The Mental Health Foundation has developed a new online resource to help people combat anxiety over the coronavirus outbreak.

The new resource on their website is called Looking after mental health and wellbeing during Covid-19.
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A new Mental Health Foundation resource recommends that people take the time to exercise. Photo / 123rf
A new Mental Health Foundation resource recommends that people take the time to exercise. Photo / 123rf

It includes tips on looking after yourself and answers some of the questions the foundation has been getting since the outbreak, including advice from the MOH's Māori Directorate about tikanga.

According to a statement, the Mental Health Foundation will update the website in the coming weeks with activities and resources as they become available.

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Some of the tips include ways to keep busy, like starting or joining a virtual book club or having video catch-ups with friends and family. They also recommend keeping fit through yoga at home, playing "the floor is lava" with the kids, or trying new workouts on YouTube.

There's plenty of other advice on offer, such as ways to learn, give, and relax, all of which contribute to better mental health.

"The number one message we want New Zealanders to hear is this: we will get through this if we work together. Connecting with people who make you feel safe and loved is the most important thing you can do to look after your mental health and the mental health of people around you.

'"Self-isolation" or staying at home means connecting will happen in different ways – we already have tips about how to do this and will be developing more in the days ahead."

The outbreak is even tougher for those who live with mental illness, the foundation acknowledged.

"Stress, anxiety and uncertainty don't help. The wellbeing tips on our website are designed to help support people who are currently struggling with their mental health with small, practical actions everyone can do."

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It’s a tense time for most of us. Covid-19 is scary and it’s rapidly changing the way we work, socialise, travel, access healthcare, exercise, shop and live. We know many people are feeling anxious, stressed, worried and scared. It’s time to work out how we’re going to look after our own wellbeing, our whānau’s wellbeing, and our community’s wellbeing as we get through this – together. We’ve created a new section on our website with wellbeing tips, answers to FAQs and tikanga advice. (Link in bio). The number one message we want New Zealanders to hear is this: we will get through this if we work together. Connecting with people who make you feel safe and loved is the most important thing you can do to look after your mental health and the mental health of people around you. We know things are really tough right now for some people who live with mental illness. Stress and anxiety can make things worse. While we don’t have all the answers, our wellbeing tips are designed to work for you (however you’re feeling right now). Our FAQ answers some of the questions we’ve been receiving. You can free call or text 1737 at any time to speak with a trained counsellor – it’s free and confidential. We’ll be updating this part of our website as often as we can with new information, resources and material. We’re also active on social media, where we’ll be sharing ways to support wellbeing and asking you to share the things that are helping you get through. We hope you’ll join us. He waka eke noa – we’re all in this together.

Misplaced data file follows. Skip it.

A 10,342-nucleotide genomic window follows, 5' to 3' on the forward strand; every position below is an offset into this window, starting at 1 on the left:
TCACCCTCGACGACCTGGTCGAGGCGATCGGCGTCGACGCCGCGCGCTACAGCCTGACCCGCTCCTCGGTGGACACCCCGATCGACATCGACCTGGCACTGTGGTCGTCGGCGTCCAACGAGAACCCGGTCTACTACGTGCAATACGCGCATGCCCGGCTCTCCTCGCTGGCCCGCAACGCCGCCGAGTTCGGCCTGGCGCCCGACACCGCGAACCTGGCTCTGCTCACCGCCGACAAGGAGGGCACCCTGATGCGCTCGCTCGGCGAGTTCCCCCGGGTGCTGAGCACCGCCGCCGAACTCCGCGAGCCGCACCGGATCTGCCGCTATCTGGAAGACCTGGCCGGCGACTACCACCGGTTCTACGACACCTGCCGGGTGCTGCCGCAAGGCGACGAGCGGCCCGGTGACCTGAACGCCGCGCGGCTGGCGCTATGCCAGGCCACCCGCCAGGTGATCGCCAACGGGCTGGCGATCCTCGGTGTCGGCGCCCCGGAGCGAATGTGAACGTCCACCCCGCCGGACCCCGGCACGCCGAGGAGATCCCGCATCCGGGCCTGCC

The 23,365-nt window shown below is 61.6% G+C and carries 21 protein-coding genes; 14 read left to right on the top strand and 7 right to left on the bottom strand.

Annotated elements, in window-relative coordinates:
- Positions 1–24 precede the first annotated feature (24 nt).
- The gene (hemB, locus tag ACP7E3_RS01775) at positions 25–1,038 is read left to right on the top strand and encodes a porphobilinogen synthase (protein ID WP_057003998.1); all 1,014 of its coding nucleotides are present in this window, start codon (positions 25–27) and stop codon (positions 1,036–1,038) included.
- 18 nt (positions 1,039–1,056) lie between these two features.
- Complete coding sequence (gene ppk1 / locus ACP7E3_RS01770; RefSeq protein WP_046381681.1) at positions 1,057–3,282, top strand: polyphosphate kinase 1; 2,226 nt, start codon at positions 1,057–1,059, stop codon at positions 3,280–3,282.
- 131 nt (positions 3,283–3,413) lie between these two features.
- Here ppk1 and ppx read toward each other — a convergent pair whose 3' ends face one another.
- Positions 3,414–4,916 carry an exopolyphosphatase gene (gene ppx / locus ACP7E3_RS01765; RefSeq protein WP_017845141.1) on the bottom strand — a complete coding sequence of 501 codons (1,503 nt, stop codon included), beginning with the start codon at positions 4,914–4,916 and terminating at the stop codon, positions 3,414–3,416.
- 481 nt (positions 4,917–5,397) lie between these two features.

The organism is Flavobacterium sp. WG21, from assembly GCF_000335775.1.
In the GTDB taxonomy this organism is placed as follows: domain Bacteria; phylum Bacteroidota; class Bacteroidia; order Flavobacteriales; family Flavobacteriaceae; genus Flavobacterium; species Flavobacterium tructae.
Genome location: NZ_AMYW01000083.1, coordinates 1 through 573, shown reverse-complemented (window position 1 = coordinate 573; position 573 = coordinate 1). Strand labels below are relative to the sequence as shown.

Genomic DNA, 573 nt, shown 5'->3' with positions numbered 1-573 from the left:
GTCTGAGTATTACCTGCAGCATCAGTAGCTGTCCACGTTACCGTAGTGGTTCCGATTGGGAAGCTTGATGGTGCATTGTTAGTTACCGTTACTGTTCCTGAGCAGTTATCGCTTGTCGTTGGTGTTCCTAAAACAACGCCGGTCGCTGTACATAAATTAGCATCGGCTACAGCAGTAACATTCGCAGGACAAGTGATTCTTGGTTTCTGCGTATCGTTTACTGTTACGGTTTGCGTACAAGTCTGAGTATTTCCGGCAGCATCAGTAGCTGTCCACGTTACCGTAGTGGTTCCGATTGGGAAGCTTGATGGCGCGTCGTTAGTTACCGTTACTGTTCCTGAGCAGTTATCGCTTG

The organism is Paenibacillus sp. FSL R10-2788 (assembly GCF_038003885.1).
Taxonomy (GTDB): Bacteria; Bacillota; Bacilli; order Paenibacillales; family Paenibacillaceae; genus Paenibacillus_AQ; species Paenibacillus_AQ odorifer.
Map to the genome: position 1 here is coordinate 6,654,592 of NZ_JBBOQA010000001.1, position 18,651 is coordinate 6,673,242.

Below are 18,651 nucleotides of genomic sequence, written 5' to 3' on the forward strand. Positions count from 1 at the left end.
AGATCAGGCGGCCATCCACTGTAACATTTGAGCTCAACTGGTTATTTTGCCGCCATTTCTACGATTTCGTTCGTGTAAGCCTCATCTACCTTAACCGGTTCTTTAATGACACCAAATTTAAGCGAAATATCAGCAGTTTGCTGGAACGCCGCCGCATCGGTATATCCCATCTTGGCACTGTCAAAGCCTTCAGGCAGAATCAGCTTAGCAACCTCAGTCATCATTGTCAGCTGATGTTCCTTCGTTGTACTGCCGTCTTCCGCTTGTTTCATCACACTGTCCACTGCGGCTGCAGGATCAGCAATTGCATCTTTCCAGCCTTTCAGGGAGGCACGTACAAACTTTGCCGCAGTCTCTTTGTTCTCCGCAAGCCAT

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WHERE TO GET HELP:

If you are worried about your or someone else's mental health, the best place to get help is your GP or local mental health provider. However, if you or someone else is in danger or endangering others, call 111.

If you need to talk to someone, the following free helplines operate 24/7:

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DEPRESSION HELPLINE

: 0800 111 757

LIFELINE

: 0800 543 354

NEED TO TALK?

Call or text 1737

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SAMARITANS

: 0800 726 666

YOUTHLINE

: 0800 376 633 or text 234

There are lots of places to get support. For others,

.

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mentalhealth.org.nzmentalhealth.org.nz

Mental Health – Helplines(258 kB)